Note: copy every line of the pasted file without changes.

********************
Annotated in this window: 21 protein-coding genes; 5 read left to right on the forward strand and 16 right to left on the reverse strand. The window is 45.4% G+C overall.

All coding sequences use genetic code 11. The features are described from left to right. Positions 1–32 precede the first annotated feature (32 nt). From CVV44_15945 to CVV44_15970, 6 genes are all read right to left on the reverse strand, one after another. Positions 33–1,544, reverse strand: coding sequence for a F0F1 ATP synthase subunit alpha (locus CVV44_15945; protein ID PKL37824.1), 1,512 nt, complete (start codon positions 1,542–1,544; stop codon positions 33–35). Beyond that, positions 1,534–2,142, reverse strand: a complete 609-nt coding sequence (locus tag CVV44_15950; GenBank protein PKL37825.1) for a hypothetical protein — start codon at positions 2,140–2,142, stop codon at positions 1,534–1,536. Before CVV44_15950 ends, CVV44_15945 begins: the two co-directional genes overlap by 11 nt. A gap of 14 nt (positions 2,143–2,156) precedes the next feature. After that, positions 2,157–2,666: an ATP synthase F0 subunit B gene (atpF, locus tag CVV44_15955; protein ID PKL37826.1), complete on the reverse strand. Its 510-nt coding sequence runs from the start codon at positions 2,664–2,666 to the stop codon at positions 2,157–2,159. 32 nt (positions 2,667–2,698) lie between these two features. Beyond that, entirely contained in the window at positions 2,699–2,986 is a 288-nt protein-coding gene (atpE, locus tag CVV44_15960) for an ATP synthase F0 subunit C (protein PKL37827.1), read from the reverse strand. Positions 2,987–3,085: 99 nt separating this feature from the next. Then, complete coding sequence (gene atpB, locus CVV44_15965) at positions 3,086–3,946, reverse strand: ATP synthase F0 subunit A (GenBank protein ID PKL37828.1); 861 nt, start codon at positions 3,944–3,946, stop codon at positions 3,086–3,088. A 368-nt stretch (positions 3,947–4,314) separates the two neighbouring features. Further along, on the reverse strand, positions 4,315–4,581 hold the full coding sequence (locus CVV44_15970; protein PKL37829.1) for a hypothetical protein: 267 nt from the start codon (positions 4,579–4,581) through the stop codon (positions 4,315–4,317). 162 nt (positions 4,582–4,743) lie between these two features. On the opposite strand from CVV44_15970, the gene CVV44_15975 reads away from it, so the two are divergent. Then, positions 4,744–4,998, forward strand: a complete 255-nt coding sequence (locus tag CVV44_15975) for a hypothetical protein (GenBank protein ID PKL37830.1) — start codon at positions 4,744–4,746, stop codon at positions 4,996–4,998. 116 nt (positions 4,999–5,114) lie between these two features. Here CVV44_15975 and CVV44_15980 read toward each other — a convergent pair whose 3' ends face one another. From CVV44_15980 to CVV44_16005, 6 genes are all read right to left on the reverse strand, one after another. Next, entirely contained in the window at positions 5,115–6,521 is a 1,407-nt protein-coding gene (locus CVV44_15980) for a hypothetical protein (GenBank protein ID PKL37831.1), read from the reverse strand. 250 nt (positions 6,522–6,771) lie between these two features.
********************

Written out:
Annotated in this window: 21 protein-coding genes; 5 read left to right on the forward strand and 16 right to left on the reverse strand. The window is 45.4% G+C overall.

All coding sequences use genetic code 11. The features are described from left to right. Positions 1–32 precede the first annotated feature (32 nt). From CVV44_15945 to CVV44_15970, 6 genes are all read right to left on the reverse strand, one after another. Positions 33–1,544, reverse strand: coding sequence for a F0F1 ATP synthase subunit alpha (locus CVV44_15945; protein ID PKL37824.1), 1,512 nt, complete (start codon positions 1,542–1,544; stop codon positions 33–35). Beyond that, positions 1,534–2,142, reverse strand: a complete 609-nt coding sequence (locus tag CVV44_15950; GenBank protein PKL37825.1) for a hypothetical protein — start codon at positions 2,140–2,142, stop codon at positions 1,534–1,536. Before CVV44_15950 ends, CVV44_15945 begins: the two co-directional genes overlap by 11 nt. A gap of 14 nt (positions 2,143–2,156) precedes the next feature. After that, positions 2,157–2,666: an ATP synthase F0 subunit B gene (atpF, locus tag CVV44_15955; protein ID PKL37826.1), complete on the reverse strand. Its 510-nt coding sequence runs from the start codon at positions 2,664–2,666 to the stop codon at positions 2,157–2,159. 32 nt (positions 2,667–2,698) lie between these two features. Beyond that, entirely contained in the window at positions 2,699–2,986 is a 288-nt protein-coding gene (atpE, locus tag CVV44_15960) for an ATP synthase F0 subunit C (protein PKL37827.1), read from the reverse strand. Positions 2,987–3,085: 99 nt separating this feature from the next. Then, complete coding sequence (gene atpB, locus CVV44_15965) at positions 3,086–3,946, reverse strand: ATP synthase F0 subunit A (GenBank protein ID PKL37828.1); 861 nt, start codon at positions 3,944–3,946, stop codon at positions 3,086–3,088. A 368-nt stretch (positions 3,947–4,314) separates the two neighbouring features. Further along, on the reverse strand, positions 4,315–4,581 hold the full coding sequence (locus CVV44_15970; protein PKL37829.1) for a hypothetical protein: 267 nt from the start codon (positions 4,579–4,581) through the stop codon (positions 4,315–4,317). 162 nt (positions 4,582–4,743) lie between these two features. On the opposite strand from CVV44_15970, the gene CVV44_15975 reads away from it, so the two are divergent. Then, positions 4,744–4,998, forward strand: a complete 255-nt coding sequence (locus tag CVV44_15975) for a hypothetical protein (GenBank protein ID PKL37830.1) — start codon at positions 4,744–4,746, stop codon at positions 4,996–4,998. 116 nt (positions 4,999–5,114) lie between these two features. Here CVV44_15975 and CVV44_15980 read toward each other — a convergent pair whose 3' ends face one another. From CVV44_15980 to CVV44_16005, 6 genes are all read right to left on the reverse strand, one after another. Next, entirely contained in the window at positions 5,115–6,521 is a 1,407-nt protein-coding gene (locus CVV44_15980) for a hypothetical protein (GenBank protein ID PKL37831.1), read from the reverse strand. 250 nt (positions 6,522–6,771) lie between these two features.